Catholicism, Human Rights and the Public Sphere
Queen's University Belfast - School of Law; University of Michigan Law School
June 17, 2012
International Journal of Public Theology, Vol. 5, pp.331-351, 2011
Queen's University Belfast Law Research Paper No. 2012-09
This article suggests that the scope and meaning of human rights, and its relationship to religion, is anything but settled, and that this gives an opportunity to those who support a role for religion in public life to intervene. Such intervention should address four main issues. First, it should ensure that judges engage in attempting to understand religious issues from a cognitively internal viewpoint. Secondly, it should articulat a justification for freedom of religion that fully captures the core of the significance of religious belief, and the importance of the religious principles in the public sphere. Thirdly, it should ensure engagement and dialogue between the churches and others on the meaning of human dignity, given its centrality to religious and secular perspectives on rights. Lastly, the churches should consider more carefully what it means to give ‘public reasons’ in the political and cultural context, and how it can engage in the process of ‘public reasoning’ regarding human rights.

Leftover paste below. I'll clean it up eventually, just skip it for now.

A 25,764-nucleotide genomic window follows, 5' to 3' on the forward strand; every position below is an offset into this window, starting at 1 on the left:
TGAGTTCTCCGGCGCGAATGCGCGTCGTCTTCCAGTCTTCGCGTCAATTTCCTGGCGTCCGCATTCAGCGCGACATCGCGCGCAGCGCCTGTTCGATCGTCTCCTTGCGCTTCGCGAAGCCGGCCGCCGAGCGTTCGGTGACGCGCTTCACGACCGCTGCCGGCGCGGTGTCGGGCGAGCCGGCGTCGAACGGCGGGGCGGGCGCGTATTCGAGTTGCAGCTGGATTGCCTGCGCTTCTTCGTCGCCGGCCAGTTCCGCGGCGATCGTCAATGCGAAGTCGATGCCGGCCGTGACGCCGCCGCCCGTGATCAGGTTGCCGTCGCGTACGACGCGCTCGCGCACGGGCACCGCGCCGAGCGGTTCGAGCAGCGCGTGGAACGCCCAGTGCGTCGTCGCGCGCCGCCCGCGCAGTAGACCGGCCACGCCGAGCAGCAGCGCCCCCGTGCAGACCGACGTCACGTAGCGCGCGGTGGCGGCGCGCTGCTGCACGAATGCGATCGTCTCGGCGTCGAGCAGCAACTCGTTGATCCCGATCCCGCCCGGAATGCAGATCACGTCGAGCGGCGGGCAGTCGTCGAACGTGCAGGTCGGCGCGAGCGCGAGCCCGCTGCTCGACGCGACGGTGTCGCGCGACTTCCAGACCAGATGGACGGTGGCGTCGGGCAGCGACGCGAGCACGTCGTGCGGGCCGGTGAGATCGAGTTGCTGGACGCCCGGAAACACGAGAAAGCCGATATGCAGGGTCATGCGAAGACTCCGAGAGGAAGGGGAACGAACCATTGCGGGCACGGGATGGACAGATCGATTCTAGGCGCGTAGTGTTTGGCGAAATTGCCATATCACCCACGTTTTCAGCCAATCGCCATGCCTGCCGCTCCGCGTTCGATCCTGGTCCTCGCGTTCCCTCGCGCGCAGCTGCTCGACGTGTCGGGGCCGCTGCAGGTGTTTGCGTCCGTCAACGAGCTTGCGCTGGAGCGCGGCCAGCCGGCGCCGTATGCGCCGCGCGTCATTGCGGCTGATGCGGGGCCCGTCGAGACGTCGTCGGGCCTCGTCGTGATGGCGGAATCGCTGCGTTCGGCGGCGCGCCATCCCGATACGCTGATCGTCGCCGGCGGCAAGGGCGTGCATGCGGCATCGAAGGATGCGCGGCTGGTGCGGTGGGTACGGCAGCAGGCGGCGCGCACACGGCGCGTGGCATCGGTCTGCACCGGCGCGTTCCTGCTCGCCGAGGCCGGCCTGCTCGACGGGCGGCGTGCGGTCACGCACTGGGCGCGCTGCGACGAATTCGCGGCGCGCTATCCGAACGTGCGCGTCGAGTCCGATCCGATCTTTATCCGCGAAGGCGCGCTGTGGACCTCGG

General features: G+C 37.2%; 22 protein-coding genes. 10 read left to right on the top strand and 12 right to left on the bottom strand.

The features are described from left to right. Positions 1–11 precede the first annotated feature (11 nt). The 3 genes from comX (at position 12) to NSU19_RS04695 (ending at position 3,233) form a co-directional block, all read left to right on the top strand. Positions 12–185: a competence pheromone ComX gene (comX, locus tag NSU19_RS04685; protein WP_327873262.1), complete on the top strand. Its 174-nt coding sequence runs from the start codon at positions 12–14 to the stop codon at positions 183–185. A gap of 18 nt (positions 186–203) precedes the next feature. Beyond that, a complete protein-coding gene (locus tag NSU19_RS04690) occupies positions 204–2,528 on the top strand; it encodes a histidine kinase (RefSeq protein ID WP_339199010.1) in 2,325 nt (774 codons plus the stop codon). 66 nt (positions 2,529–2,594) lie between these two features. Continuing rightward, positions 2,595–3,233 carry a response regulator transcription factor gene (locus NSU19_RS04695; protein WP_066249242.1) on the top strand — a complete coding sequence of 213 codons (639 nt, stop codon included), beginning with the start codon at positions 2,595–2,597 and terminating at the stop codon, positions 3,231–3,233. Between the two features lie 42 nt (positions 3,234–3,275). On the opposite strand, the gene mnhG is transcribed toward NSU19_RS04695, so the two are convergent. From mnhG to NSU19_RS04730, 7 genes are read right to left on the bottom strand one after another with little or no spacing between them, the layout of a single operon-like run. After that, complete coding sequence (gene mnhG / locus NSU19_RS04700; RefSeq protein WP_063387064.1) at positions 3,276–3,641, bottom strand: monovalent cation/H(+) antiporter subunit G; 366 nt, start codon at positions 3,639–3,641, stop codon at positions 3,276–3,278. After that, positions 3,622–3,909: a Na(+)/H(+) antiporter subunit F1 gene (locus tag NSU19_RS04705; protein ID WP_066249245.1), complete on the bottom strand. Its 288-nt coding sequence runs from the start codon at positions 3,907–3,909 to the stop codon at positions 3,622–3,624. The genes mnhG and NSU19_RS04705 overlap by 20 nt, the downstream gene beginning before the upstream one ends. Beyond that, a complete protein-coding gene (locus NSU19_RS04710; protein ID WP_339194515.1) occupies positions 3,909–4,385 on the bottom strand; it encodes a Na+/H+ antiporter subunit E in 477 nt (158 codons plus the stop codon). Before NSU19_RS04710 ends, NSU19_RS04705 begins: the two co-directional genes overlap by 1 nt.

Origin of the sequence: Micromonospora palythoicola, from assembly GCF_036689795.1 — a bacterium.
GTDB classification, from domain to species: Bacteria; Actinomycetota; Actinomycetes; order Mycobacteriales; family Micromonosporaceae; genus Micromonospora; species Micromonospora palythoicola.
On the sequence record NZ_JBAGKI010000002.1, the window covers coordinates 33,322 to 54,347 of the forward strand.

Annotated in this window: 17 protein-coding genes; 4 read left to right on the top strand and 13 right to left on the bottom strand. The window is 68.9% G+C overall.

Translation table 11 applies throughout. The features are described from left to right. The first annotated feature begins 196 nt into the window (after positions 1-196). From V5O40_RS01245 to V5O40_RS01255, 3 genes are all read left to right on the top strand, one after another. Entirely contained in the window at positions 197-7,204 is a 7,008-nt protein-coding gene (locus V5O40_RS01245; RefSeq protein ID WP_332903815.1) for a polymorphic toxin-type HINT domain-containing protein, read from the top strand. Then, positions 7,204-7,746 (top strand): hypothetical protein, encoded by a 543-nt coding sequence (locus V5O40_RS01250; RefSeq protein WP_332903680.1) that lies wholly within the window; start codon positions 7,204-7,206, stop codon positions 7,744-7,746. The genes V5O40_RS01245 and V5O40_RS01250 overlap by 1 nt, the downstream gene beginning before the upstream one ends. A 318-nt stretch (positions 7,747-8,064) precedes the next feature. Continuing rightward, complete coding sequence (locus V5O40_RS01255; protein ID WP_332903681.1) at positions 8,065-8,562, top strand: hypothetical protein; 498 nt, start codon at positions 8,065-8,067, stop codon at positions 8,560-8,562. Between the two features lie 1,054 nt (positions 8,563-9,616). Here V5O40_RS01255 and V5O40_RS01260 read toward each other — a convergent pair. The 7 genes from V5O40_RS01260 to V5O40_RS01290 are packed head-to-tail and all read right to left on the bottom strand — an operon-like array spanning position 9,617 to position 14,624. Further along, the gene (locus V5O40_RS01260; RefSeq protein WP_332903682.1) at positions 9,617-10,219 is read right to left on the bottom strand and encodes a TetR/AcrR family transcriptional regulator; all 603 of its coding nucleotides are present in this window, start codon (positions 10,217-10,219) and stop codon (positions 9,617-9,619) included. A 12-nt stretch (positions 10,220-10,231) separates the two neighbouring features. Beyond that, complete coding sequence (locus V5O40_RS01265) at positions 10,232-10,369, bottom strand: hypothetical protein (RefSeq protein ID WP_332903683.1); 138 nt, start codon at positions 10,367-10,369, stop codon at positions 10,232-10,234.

Number of Pages in PDF File: 11
Keywords: Catholic human rights, religious freedom, dignity, public textAccepted Paper Series
Date posted: June 17, 2012 ; Last revised: October 30, 2012
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